Shuvalov Transferring Foreign Assets to Russia
- The Moscow Times
- Apr. 12 2013 16:02
- Last edited 16:02
The family of First Deputy Prime Minister Igor Shuvalov is gradually transferring foreign bank accounts and other assets to Russia.
Vedomosti first reported the development Friday, and Shuvalov's spokesman confirmed the report.
By moving the assets, Shuvalov is putting himself in a safe position before legislation prohibiting senior officials from having foreign assets, except real estate, comes into force, Vedomosti said, citing two sources close to Shuvalov.
The sources do not disclose the value of Shuvalov's assets, but noted that they include both Russian and foreign securities.
Shuvalov, a wealthy businessman before he was appointed to government in 2008, said earlier that he had transferred his assets to a blind trust in June 2012 following a series of media reports about his wife, Olga, owning the Bahamas-based Sevenkey Limited and earning a mysterious multimillion-dollar income.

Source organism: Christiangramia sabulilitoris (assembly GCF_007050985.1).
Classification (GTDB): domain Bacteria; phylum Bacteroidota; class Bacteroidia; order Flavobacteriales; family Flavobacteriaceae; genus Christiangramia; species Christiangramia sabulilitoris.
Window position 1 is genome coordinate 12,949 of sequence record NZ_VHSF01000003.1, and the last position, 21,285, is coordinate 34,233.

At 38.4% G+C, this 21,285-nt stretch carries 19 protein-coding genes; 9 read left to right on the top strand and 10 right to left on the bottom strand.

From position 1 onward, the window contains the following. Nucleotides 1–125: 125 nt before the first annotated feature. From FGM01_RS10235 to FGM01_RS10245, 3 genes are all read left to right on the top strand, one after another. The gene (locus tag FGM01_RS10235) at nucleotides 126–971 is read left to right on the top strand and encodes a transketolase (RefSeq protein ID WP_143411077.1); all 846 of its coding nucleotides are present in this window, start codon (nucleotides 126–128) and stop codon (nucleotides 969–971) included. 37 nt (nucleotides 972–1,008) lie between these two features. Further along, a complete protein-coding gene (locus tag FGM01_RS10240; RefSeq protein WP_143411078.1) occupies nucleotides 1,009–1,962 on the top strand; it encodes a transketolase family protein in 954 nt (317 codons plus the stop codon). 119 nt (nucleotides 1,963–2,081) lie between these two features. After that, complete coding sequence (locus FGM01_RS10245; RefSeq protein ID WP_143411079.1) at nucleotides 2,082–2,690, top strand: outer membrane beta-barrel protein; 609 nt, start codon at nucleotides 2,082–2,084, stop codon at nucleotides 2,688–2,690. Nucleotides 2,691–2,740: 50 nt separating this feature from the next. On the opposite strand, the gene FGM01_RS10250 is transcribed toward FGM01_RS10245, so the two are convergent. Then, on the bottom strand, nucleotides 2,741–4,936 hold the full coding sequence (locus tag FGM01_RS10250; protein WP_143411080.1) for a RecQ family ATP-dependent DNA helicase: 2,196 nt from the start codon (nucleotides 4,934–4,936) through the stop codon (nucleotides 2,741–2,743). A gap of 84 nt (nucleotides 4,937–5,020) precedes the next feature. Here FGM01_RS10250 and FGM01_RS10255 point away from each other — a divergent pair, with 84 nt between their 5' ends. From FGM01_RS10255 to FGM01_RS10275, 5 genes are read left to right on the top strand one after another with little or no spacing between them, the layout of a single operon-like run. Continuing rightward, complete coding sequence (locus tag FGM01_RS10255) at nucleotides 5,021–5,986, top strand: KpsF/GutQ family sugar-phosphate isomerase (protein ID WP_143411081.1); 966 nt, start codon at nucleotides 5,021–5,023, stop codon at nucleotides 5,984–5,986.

Sevenkey Limited was superseded by the blind trust, British Virgin Islands-registered Severin.
According to Barron's, Sevenkey made about $70 million alone on the acquisition of 13 percent of Corus Steel by billionaire Alisher Usmanov. Operations with Gazprom securities might have brought Sevenkey another $80 million to $100 million, the Financial Times and The Wall Street Journal have reported.
According to their income declarations, the Shuvalovs made 374.6 million rubles in 2011, 365 million of which was earned by Olga Shuvalova.
In declared income, they were the second-wealthiest family among Russian government officials that year, second only to the family of Deputy Prime Minister Alexander Khloponin.
Income declarations for government officials for 2012 were due to be released Friday.
A family friend told Vedomosti that the Shuvalovs' income for last year was "about the same."
The defects of the Russian legal system can make moving assets to Russia a precarious affair. Current legislation makes it difficult to establish a blind trust similar to Severin in Russia.